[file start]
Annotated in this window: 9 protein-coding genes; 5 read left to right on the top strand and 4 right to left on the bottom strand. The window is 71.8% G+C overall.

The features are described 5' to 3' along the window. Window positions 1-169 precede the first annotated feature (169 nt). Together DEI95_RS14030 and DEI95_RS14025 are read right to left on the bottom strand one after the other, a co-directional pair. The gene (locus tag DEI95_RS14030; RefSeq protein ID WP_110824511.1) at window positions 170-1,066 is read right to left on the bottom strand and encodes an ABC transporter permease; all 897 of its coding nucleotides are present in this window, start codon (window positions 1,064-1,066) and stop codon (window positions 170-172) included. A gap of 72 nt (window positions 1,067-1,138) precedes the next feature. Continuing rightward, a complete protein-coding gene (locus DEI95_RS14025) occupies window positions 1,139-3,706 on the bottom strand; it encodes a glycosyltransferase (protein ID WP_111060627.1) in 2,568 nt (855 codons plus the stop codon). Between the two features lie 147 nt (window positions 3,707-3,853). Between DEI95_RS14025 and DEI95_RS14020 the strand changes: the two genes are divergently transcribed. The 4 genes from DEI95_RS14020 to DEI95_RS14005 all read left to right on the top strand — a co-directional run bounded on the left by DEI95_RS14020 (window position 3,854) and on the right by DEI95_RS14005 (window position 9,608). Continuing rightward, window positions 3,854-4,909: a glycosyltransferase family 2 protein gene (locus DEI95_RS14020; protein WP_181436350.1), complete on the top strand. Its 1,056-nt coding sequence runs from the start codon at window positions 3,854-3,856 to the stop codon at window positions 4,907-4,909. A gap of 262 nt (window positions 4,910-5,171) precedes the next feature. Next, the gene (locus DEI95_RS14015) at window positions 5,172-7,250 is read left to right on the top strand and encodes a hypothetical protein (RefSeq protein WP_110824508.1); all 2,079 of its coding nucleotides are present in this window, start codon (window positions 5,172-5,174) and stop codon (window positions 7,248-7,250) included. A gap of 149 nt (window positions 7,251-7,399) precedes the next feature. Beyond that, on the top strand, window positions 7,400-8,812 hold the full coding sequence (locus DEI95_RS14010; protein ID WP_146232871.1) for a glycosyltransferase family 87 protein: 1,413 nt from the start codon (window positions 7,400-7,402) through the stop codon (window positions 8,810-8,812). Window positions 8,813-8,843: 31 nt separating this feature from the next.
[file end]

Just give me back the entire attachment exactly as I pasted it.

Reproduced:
Annotated in this window: 9 protein-coding genes; 5 read left to right on the top strand and 4 right to left on the bottom strand. The window is 71.8% G+C overall.

The features are described 5' to 3' along the window. Window positions 1-169 precede the first annotated feature (169 nt). Together DEI95_RS14030 and DEI95_RS14025 are read right to left on the bottom strand one after the other, a co-directional pair. The gene (locus tag DEI95_RS14030; RefSeq protein ID WP_110824511.1) at window positions 170-1,066 is read right to left on the bottom strand and encodes an ABC transporter permease; all 897 of its coding nucleotides are present in this window, start codon (window positions 1,064-1,066) and stop codon (window positions 170-172) included. A gap of 72 nt (window positions 1,067-1,138) precedes the next feature. Continuing rightward, a complete protein-coding gene (locus DEI95_RS14025) occupies window positions 1,139-3,706 on the bottom strand; it encodes a glycosyltransferase (protein ID WP_111060627.1) in 2,568 nt (855 codons plus the stop codon). Between the two features lie 147 nt (window positions 3,707-3,853). Between DEI95_RS14025 and DEI95_RS14020 the strand changes: the two genes are divergently transcribed. The 4 genes from DEI95_RS14020 to DEI95_RS14005 all read left to right on the top strand — a co-directional run bounded on the left by DEI95_RS14020 (window position 3,854) and on the right by DEI95_RS14005 (window position 9,608). Continuing rightward, window positions 3,854-4,909: a glycosyltransferase family 2 protein gene (locus DEI95_RS14020; protein WP_181436350.1), complete on the top strand. Its 1,056-nt coding sequence runs from the start codon at window positions 3,854-3,856 to the stop codon at window positions 4,907-4,909. A gap of 262 nt (window positions 4,910-5,171) precedes the next feature. Next, the gene (locus DEI95_RS14015) at window positions 5,172-7,250 is read left to right on the top strand and encodes a hypothetical protein (RefSeq protein WP_110824508.1); all 2,079 of its coding nucleotides are present in this window, start codon (window positions 5,172-5,174) and stop codon (window positions 7,248-7,250) included. A gap of 149 nt (window positions 7,251-7,399) precedes the next feature. Beyond that, on the top strand, window positions 7,400-8,812 hold the full coding sequence (locus DEI95_RS14010; protein ID WP_146232871.1) for a glycosyltransferase family 87 protein: 1,413 nt from the start codon (window positions 7,400-7,402) through the stop codon (window positions 8,810-8,812). Window positions 8,813-8,843: 31 nt separating this feature from the next.